This page describes the best Canadian Rockies trail maps. While the Canadian Rockies Trail Guide provides 37 colour maps with total or partial coverage for most of the trails described, they are only designed to give you a general idea of trail location, course and surrounding topography. These maps are adequate for short walks and most day hikes, but it’s always nice to have a more detailed Canadian Rockies trail map along to identify natural features and to help dispel confusion. A good topographic map also provides an overview of trail systems, which allows you to customize your itinerary. And these maps are a necessity when heading into more remote regions.
Gem Trek Maps. The most comprehensive and up-to-date maps are produced by Gem Trek Maps (www.gemtrek.com), which can be ordered through the Gem Trek website or purchased throughout the Canadian Rockies. These are the maps used and recommended by Parks Canada. While the Gem Trek series does not currently cover more remote areas of Banff and Jasper National Parks, it does include all the popular hiking areas in our hiking books. The scale of these waterproof, relief-coloured topographic maps varies from 1:35,000 to 1:100,000, and contour intervals range from 25 metres to 50 metres. These maps are more accurate than government maps for locations of trails, backcountry campsites, lodges, huts and other cultural features; they also provide point-to-point distances and are up-dated with each printing.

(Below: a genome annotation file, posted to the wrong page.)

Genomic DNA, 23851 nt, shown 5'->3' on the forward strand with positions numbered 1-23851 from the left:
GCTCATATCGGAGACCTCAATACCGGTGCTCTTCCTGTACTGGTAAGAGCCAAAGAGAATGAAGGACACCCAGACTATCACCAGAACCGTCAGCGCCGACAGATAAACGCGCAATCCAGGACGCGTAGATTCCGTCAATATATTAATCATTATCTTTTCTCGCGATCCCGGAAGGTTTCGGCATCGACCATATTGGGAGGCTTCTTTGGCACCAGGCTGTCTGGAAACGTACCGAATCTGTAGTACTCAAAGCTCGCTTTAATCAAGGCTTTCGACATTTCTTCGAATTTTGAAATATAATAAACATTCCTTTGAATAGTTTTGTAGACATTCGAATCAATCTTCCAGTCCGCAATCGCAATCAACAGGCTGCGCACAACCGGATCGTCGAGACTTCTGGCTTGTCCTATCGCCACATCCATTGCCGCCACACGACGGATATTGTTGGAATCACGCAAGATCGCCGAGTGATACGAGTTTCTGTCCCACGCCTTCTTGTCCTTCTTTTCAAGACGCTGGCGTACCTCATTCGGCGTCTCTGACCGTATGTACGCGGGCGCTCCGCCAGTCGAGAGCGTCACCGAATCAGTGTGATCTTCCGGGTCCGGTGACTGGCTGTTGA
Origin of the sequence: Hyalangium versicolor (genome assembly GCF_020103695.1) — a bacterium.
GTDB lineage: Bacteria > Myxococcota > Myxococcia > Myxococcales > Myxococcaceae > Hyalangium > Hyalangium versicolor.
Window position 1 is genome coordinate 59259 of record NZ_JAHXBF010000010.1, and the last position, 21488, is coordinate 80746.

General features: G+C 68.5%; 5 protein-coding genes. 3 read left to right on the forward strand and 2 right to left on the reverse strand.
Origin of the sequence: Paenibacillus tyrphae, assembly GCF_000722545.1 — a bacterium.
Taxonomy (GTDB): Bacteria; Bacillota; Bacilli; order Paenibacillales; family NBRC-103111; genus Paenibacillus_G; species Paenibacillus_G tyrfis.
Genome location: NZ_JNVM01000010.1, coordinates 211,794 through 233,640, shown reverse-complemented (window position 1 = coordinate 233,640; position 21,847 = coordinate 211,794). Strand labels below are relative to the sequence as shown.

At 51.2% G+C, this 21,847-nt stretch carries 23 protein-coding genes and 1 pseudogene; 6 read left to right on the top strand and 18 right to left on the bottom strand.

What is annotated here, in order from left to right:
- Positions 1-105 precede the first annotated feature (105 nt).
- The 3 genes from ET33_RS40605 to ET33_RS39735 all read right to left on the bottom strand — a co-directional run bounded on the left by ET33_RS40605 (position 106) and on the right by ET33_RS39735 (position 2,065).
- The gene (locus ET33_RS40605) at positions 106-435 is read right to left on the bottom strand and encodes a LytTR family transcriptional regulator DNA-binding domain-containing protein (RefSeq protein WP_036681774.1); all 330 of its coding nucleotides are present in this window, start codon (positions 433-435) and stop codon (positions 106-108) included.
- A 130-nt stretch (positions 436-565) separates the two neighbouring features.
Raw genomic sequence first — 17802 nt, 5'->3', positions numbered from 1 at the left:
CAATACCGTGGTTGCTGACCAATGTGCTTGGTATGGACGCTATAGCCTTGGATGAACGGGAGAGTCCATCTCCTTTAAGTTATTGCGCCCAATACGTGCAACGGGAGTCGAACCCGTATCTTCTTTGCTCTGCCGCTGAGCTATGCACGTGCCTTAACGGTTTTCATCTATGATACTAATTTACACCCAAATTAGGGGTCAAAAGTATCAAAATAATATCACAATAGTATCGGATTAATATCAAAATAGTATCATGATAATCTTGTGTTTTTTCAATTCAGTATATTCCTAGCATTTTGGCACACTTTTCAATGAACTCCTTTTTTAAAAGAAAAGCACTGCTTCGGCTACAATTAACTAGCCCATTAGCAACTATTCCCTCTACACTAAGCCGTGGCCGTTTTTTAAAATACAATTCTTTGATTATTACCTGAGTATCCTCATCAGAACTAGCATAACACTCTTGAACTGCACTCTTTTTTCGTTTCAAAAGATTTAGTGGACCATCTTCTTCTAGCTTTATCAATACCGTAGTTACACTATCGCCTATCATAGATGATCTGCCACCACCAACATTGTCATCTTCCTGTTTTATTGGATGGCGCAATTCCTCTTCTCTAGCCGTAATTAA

National Geographic Maps. The best overview maps of the four contiguous Mountain Parks and Waterton-Glacier National Park. Excellent maps for planning major backpacking trips into the more remote backcountry regions. See Hiking Blog National Geographic Maps, June 14, 2015.
Canadian Government Topographic Maps. All areas in the mountain parks are covered by National Topographic System (NTS) 1:50,000 scale maps (approximately 2 cm = 1 km). These sheets are printed on water repellant paper and provide a high degree of topographic detail; they are extremely useful for both navigation and the identification of natural features. Unfortunately, it takes over 40 of these maps to cover the mountain parks, and even shorter trails can sometimes run over two or three sheets. Additionally, the series is not reliable for current trail and backcountry campground locations (most haven’t been updated in a decade or more).